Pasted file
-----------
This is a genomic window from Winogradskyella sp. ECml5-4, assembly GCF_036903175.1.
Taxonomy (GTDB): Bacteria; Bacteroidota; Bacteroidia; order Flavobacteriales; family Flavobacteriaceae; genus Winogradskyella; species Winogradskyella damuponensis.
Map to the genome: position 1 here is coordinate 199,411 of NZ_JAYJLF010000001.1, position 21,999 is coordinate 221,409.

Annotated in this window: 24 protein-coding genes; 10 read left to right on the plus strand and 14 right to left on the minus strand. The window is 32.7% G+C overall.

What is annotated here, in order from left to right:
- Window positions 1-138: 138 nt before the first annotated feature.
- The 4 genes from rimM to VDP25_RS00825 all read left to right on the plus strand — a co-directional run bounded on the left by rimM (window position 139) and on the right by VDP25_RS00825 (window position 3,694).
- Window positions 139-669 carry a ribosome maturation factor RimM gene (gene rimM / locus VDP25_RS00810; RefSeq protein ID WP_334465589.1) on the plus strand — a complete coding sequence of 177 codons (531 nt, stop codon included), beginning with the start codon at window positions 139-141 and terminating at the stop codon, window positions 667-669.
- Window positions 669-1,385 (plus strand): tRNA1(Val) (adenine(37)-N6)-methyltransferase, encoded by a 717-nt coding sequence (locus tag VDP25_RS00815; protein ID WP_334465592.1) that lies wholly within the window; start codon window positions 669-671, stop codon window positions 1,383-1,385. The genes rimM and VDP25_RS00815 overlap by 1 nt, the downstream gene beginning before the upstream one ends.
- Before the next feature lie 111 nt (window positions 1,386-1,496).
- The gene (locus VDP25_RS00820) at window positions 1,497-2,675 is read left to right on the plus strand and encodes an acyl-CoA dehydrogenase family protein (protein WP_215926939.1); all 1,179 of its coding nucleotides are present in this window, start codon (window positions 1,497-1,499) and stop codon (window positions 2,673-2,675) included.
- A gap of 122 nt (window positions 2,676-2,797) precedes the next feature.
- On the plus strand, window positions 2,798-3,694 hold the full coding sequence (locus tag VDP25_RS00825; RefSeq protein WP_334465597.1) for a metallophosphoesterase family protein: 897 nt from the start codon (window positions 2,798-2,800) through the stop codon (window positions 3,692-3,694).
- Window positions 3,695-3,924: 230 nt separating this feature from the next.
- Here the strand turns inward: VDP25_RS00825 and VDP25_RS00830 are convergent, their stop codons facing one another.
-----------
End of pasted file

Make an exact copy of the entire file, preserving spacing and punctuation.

This is a genomic window from Winogradskyella sp. ECml5-4, assembly GCF_036903175.1.
Taxonomy (GTDB): Bacteria; Bacteroidota; Bacteroidia; order Flavobacteriales; family Flavobacteriaceae; genus Winogradskyella; species Winogradskyella damuponensis.
Map to the genome: position 1 here is coordinate 199,411 of NZ_JAYJLF010000001.1, position 21,999 is coordinate 221,409.

Annotated in this window: 24 protein-coding genes; 10 read left to right on the plus strand and 14 right to left on the minus strand. The window is 32.7% G+C overall.

What is annotated here, in order from left to right:
- Window positions 1-138: 138 nt before the first annotated feature.
- The 4 genes from rimM to VDP25_RS00825 all read left to right on the plus strand — a co-directional run bounded on the left by rimM (window position 139) and on the right by VDP25_RS00825 (window position 3,694).
- Window positions 139-669 carry a ribosome maturation factor RimM gene (gene rimM / locus VDP25_RS00810; RefSeq protein ID WP_334465589.1) on the plus strand — a complete coding sequence of 177 codons (531 nt, stop codon included), beginning with the start codon at window positions 139-141 and terminating at the stop codon, window positions 667-669.
- Window positions 669-1,385 (plus strand): tRNA1(Val) (adenine(37)-N6)-methyltransferase, encoded by a 717-nt coding sequence (locus tag VDP25_RS00815; protein ID WP_334465592.1) that lies wholly within the window; start codon window positions 669-671, stop codon window positions 1,383-1,385. The genes rimM and VDP25_RS00815 overlap by 1 nt, the downstream gene beginning before the upstream one ends.
- Before the next feature lie 111 nt (window positions 1,386-1,496).
- The gene (locus VDP25_RS00820) at window positions 1,497-2,675 is read left to right on the plus strand and encodes an acyl-CoA dehydrogenase family protein (protein WP_215926939.1); all 1,179 of its coding nucleotides are present in this window, start codon (window positions 1,497-1,499) and stop codon (window positions 2,673-2,675) included.
- A gap of 122 nt (window positions 2,676-2,797) precedes the next feature.
- On the plus strand, window positions 2,798-3,694 hold the full coding sequence (locus tag VDP25_RS00825; RefSeq protein WP_334465597.1) for a metallophosphoesterase family protein: 897 nt from the start codon (window positions 2,798-2,800) through the stop codon (window positions 3,692-3,694).
- Window positions 3,695-3,924: 230 nt separating this feature from the next.
- Here the strand turns inward: VDP25_RS00825 and VDP25_RS00830 are convergent, their stop codons facing one another.